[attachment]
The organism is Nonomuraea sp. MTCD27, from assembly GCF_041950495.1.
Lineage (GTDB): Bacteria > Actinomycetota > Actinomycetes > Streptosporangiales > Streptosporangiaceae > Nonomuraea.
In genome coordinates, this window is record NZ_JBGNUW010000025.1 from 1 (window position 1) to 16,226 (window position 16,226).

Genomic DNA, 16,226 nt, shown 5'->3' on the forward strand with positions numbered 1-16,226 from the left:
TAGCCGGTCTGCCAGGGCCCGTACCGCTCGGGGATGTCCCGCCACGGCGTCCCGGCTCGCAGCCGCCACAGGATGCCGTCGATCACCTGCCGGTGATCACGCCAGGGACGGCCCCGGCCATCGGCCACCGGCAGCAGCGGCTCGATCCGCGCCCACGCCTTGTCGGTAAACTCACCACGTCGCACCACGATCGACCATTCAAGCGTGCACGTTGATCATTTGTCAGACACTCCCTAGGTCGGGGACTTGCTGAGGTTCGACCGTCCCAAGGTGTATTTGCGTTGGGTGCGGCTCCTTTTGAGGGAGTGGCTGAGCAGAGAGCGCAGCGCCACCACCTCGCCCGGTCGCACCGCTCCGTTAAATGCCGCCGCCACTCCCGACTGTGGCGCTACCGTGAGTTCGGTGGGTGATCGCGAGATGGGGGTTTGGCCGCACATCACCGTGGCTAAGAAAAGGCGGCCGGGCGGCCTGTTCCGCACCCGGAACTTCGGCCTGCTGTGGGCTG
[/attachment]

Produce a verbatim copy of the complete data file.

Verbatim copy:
The organism is Nonomuraea sp. MTCD27, from assembly GCF_041950495.1.
Lineage (GTDB): Bacteria > Actinomycetota > Actinomycetes > Streptosporangiales > Streptosporangiaceae > Nonomuraea.
In genome coordinates, this window is record NZ_JBGNUW010000025.1 from 1 (window position 1) to 16,226 (window position 16,226).

Genomic DNA, 16,226 nt, shown 5'->3' on the forward strand with positions numbered 1-16,226 from the left:
TAGCCGGTCTGCCAGGGCCCGTACCGCTCGGGGATGTCCCGCCACGGCGTCCCGGCTCGCAGCCGCCACAGGATGCCGTCGATCACCTGCCGGTGATCACGCCAGGGACGGCCCCGGCCATCGGCCACCGGCAGCAGCGGCTCGATCCGCGCCCACGCCTTGTCGGTAAACTCACCACGTCGCACCACGATCGACCATTCAAGCGTGCACGTTGATCATTTGTCAGACACTCCCTAGGTCGGGGACTTGCTGAGGTTCGACCGTCCCAAGGTGTATTTGCGTTGGGTGCGGCTCCTTTTGAGGGAGTGGCTGAGCAGAGAGCGCAGCGCCACCACCTCGCCCGGTCGCACCGCTCCGTTAAATGCCGCCGCCACTCCCGACTGTGGCGCTACCGTGAGTTCGGTGGGTGATCGCGAGATGGGGGTTTGGCCGCACATCACCGTGGCTAAGAAAAGGCGGCCGGGCGGCCTGTTCCGCACCCGGAACTTCGGCCTGCTGTGGGCTG